The Open Nutraceuticals Journal




(Discontinued)

ISSN: 1876-3960 ― Volume 8, 2015

Associations of Circadian Disruption of Sleep and Nutritional Factors with Risk of Cancer


The Open Nutraceuticals Journal, 2012, 5: 124-135

B. Anjum, R. B. Singh, Narsingh Verma, Ranjana Singh, A. A. Mahdi, R. K. Singh, Fabien De Meester, Agnieszka Wilczynska, Toru Takahashi, Suniti Dharwadkar, Douglas W. Wilson

Halberg Hospital and Research Institute, Civil Lines, Moradabad (UP), India.

Electronic publication date 25/5/2012
[DOI: 10.2174/1876396001205010124]




Abstract:

Background:

Daily entrainment of the human circadian clock is important for good human health. In previous studies, shift work has been linked to higher risk of chronic diseases, including certain types of cancers. Exposure to light at night suppresses the physiologic production of melatonin, a hormone that has antiproliferative effects on intestinal cancers. In the present review, we examine the available evidence on sleep disruption, changes in nutrient intake and nutritional factors and risk of cancers.

Methods:

Internet search of PubMed and discussion with colleagues.

Results:

Recent studies indicate that night shift work appears to have independent influence on the function of the endocrine system, gastrointestinal tract and circadian brain function. Sleep disruption enhances cortisol secretion and ghrelin release from the stomach and decreases melatonin and leptin which interfere with functioning of beta cells of pancreas. Apart from biological dysfunctions, behavioral changes, increased intake of refined carbohydrates, w-6 fats and low w-3 fats, physical inactivity, excess of tobacco and alcoholism appear to be common among night shift workers. Leptin signals the brain to feel satiety whereas ghrelin, produced in the stomach, signals hunger. Recent studies also indicate that sleep-deprived individuals with hormonal changes have greater cravings for sweet and fatty foods. Apart from this, stress hormone cortisol, which increases with sleep deprivation also contribute to hunger. In addition to altered hormone levels, late night awakening provides greater opportunity to eat, smoke and drink alcohol and eating often includes high-caloric foods. Epidemiological studies indicate that sleep disruption may be associated with obesity and other chronic diseases including cancers. Since electric light at night has adverse effects among night shift workers compared to day shift workers, it has been proposed that a portion of the high and rising risk of breast and prostate cancer worldwide may be because of night shift work. The suppression of melatonin by exposure to light at night may be one reason for the higher rates of breast, prostate and colorectal cancers in the developed world. Suppression of nocturnal melatonin by exposure to light at night results in lack of protection by melatonin on cancer cell receptor sites which allows the uptake of linoleic acid (LA) which in turn enhances the growth of cancer cells. Melatonin is a protective, oncostatic hormone and strong antioxidant having evolved in all plants and animals over the millennia. It is possible that rotating night shift at least three nights per month for 15 or more years may increase the risk of colorectal cancer and other cancers.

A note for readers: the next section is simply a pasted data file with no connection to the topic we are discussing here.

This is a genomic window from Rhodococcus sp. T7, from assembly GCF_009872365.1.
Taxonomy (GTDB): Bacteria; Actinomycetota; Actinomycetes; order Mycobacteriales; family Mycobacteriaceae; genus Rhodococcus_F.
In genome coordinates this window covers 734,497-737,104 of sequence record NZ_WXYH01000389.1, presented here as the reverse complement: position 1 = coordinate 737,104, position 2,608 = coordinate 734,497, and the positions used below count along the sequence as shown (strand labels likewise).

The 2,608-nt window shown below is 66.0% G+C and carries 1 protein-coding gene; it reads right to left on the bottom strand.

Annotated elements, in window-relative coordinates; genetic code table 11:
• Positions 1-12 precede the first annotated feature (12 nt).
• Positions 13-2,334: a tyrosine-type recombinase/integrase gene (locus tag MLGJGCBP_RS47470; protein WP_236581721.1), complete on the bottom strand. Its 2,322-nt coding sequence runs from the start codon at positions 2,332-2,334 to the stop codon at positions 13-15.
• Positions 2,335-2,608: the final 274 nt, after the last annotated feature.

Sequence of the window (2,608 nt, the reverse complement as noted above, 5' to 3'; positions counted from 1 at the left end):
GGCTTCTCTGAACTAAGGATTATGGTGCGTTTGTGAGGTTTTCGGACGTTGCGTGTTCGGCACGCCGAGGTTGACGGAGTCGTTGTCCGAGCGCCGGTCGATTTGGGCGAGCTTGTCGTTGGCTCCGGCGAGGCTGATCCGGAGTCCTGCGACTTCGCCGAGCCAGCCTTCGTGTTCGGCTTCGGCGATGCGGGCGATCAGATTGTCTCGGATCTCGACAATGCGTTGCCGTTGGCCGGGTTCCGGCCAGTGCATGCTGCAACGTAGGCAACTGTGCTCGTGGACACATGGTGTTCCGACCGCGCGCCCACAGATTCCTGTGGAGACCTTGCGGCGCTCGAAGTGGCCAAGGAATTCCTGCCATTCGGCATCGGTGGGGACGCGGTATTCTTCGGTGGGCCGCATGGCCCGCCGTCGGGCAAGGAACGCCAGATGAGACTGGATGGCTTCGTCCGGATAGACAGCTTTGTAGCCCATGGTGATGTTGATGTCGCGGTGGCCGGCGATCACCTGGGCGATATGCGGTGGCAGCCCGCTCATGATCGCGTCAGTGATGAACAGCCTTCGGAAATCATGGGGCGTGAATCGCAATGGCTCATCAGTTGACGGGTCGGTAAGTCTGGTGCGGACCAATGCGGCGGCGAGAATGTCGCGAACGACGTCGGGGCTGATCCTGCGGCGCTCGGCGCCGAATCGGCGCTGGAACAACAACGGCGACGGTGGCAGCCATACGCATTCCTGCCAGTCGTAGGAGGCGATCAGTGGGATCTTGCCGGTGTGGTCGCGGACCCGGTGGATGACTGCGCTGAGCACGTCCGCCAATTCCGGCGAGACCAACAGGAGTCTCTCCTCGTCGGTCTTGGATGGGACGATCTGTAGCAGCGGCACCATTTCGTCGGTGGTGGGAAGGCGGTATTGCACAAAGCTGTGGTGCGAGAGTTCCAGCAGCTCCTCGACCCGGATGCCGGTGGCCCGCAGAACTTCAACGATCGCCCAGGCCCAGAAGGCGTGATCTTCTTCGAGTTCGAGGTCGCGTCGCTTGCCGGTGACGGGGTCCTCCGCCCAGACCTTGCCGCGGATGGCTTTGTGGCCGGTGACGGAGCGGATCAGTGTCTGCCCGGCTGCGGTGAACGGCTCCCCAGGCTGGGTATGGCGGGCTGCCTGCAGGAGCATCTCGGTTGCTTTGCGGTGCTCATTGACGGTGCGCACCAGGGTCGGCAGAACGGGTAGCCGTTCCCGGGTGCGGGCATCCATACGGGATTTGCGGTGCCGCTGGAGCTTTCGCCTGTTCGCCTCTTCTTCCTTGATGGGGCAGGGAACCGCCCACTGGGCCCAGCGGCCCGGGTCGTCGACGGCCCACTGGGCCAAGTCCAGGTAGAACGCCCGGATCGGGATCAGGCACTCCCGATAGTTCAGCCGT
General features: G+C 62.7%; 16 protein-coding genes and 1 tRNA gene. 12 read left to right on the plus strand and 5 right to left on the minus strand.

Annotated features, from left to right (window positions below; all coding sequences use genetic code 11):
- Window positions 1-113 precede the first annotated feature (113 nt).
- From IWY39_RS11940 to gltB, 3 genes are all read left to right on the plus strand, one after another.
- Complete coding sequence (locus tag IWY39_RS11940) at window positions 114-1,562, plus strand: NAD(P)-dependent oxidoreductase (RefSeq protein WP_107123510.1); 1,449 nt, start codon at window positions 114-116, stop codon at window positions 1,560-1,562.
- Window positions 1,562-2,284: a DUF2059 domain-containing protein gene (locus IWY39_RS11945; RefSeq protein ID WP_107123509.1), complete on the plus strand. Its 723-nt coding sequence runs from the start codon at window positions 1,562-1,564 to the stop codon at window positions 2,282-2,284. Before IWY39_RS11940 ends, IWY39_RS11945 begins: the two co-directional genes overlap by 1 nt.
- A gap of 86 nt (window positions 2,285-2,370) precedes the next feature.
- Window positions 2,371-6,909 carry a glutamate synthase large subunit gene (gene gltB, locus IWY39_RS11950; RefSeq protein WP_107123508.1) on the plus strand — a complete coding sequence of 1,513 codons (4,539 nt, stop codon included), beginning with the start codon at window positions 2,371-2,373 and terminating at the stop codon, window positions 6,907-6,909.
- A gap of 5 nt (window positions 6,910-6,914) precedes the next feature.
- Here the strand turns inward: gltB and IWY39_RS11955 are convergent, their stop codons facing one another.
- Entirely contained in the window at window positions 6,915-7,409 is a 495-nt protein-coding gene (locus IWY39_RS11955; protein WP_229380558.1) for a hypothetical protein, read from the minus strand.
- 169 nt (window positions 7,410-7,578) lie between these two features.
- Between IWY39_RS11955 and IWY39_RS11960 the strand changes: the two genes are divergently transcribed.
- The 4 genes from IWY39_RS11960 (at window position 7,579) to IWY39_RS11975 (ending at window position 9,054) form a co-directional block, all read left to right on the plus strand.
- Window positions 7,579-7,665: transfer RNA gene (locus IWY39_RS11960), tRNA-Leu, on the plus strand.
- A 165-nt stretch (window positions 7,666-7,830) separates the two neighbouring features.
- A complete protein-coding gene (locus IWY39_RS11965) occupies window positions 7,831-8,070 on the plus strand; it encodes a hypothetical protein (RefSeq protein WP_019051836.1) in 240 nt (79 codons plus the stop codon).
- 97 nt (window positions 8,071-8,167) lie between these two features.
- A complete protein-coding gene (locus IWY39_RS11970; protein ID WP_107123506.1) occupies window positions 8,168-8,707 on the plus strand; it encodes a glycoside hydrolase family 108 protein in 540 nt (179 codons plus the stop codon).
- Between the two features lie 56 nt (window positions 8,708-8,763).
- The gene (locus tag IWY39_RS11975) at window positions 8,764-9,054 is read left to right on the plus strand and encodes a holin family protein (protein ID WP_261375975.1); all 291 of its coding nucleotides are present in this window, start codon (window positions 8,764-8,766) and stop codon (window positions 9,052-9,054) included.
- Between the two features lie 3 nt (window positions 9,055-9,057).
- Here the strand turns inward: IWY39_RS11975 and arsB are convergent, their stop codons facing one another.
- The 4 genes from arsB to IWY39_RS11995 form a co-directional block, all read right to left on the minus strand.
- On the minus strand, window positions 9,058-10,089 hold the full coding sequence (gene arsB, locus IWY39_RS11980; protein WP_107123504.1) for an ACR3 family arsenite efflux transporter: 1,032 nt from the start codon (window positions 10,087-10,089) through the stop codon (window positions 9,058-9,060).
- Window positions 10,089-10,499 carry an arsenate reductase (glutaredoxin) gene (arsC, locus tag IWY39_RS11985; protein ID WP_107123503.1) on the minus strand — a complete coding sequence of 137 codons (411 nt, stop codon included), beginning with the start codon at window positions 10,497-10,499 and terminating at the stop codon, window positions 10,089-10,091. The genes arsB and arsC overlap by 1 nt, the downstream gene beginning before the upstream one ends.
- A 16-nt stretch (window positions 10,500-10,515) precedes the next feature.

Conclusions:

Experimental evidence and limited human evidence allowed the International Agency for Research on Cancer (IARC) to classify circadian disruption of sleep, as a probable human carcinogen, group 2A. Behavioral changes, intake of fast foods, physical inactivity, excess of tobacco and alcoholism are common among night shift workers which may also apart from deficiency of melatonin.


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